At his age, kids don’t even know the difference between right and wrong, he says. “But here he is. It’s astonishing. But then he was chosen.”
Outside his home, Faizan’s close friend recalls the day when they took part in the protest together at the encounter site. Ghufran (not his real name) remembers his buddy Faizan as a very docile and a quiet person.
“He was very humble, soft-spoken and a shy boy,” Ghufran recalls. However, he says, the 2016 uprising changed him, like many others.
“He was affected, likes me and many others,” he says. “As we started taking part in protests, we became more close to each other.”
Coming back to the fateful day, Ghufran informs that stone pelting was going on. “The forces were moving towards the encounter site and stones were being pelted on them. I was there, too. A few personnel came out of the vehicle to catch hold of the boys. In the process, one of the trooper’s rifle fell on the ground. Suddenly, out of nowhere, Faizan emerged, picked the gun and ran away.”
Later as he returned home along with other boys, Ghufran saw the family members of Faizan watching the protest from first floor of their home.
“I didn’t tell them at that time that Faizan has run away with a rifle,” he says. “I thought I would let them live in hope for a couple of more days.”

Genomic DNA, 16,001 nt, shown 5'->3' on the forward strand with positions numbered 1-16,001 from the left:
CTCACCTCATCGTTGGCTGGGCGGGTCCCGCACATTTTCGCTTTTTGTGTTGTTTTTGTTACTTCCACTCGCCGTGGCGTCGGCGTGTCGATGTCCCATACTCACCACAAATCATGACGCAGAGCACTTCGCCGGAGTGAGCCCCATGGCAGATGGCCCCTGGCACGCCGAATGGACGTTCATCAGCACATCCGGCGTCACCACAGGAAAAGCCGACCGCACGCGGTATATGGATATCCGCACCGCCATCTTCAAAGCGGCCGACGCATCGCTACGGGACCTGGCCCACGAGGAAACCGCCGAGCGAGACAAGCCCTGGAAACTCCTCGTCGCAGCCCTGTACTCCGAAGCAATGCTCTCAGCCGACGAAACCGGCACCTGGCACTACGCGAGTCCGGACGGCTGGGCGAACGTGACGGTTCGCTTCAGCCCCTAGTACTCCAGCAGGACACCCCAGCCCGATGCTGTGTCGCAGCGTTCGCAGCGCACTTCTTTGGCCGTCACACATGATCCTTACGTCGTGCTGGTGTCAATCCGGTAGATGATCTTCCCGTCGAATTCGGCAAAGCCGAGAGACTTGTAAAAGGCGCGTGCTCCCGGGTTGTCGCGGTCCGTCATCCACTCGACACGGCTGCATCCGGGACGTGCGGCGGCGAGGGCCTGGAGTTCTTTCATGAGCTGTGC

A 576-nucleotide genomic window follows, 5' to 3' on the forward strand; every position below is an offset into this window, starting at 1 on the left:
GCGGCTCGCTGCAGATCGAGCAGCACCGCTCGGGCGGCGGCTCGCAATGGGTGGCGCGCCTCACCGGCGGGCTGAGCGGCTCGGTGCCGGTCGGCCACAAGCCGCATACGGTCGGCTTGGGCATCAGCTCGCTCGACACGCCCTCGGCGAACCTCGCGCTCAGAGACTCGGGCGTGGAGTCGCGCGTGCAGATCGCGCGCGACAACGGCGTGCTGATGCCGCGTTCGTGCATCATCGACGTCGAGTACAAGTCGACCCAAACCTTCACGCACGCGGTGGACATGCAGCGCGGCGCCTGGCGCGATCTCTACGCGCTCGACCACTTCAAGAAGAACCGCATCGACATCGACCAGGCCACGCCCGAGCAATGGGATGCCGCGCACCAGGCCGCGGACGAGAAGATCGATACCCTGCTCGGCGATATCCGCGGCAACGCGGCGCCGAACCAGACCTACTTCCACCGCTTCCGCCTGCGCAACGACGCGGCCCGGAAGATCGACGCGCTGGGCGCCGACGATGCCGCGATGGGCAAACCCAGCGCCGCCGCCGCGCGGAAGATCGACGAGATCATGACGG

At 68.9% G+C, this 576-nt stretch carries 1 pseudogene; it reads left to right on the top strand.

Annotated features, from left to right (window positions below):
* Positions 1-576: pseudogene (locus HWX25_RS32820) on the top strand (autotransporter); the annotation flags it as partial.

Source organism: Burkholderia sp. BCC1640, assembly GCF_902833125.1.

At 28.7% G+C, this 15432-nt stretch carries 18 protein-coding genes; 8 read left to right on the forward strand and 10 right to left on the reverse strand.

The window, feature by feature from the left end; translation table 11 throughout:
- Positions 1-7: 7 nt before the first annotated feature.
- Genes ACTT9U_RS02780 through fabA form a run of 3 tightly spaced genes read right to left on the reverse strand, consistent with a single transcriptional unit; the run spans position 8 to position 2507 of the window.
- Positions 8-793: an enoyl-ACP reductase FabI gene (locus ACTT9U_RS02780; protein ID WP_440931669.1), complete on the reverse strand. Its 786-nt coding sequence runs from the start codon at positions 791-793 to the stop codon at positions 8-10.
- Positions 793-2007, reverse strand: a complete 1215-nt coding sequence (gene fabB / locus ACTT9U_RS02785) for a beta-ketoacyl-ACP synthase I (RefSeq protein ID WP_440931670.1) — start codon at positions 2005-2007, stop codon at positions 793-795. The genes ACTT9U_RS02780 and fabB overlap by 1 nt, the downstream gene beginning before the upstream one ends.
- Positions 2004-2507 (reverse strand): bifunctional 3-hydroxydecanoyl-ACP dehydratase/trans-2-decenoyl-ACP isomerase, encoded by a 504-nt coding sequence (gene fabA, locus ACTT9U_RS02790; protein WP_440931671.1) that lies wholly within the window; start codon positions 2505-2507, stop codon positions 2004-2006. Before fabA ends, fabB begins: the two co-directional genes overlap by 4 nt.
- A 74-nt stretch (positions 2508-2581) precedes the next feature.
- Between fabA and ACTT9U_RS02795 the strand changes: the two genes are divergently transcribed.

During the conversation, Ghufran suddenly asks, “Do you know Faizan’s grandfather was with the Jammu and Kashmir police? His uncle also works with the JKP.” After a fleeing moment of silence, he says, “But don’t be surprised. This is the reality of our home. At the end, we are all rebels.”
Faizan’s principal at Madrasa Tailimul Islam—where from he was pursuing his Class 10—remembers him as boy of few words. Mohammad Amin Thoker also blames 2016 uprising and subsequent security onslaught for changing his pupil.
“That was a bad time for everyone, especially for youngsters,” Thoker says. “The schools remained shut for more than 7 months. It had a very bad effect on students. It was during that time Faizan must have changed.” Faizan, he says, was an average student who seemed very normal without any signs of defiance in him.
But the principal feels that after ‘picking up’ that rifle, he had no chance to come back. “Mein chu basaan ye chu aamut jazabatan laiyne (Emotions must have taken over him) when he picked up that gun and ran away,” he believes. “After that, he didn’t leave any options for himself.”
At the room, the Bhat Sr has a question for the condolers: “Does a person with a proper Nikaah (marriage) shout every day that the woman who lives with me is my wife?”
In chorus, everybody reply, “No!”
“Then why does India tell everyone and every time that Kashmir is our Atoot Ang (integral part)?” The condolers exchange stares and smiles over the query.
On a street outside, however, Faizan’s buddy, Ghufran, sitting in the backdrop of his friend’s life-sized poster shares how he would love to hate the integral part statement often broadcasted from Delhi media studies.
“One doesn’t bleed one’s integral part,” Ghufran quoting Faizan says. “And if one does, then that integral part must do something about it.” That’s what he did, Ghufran concludes.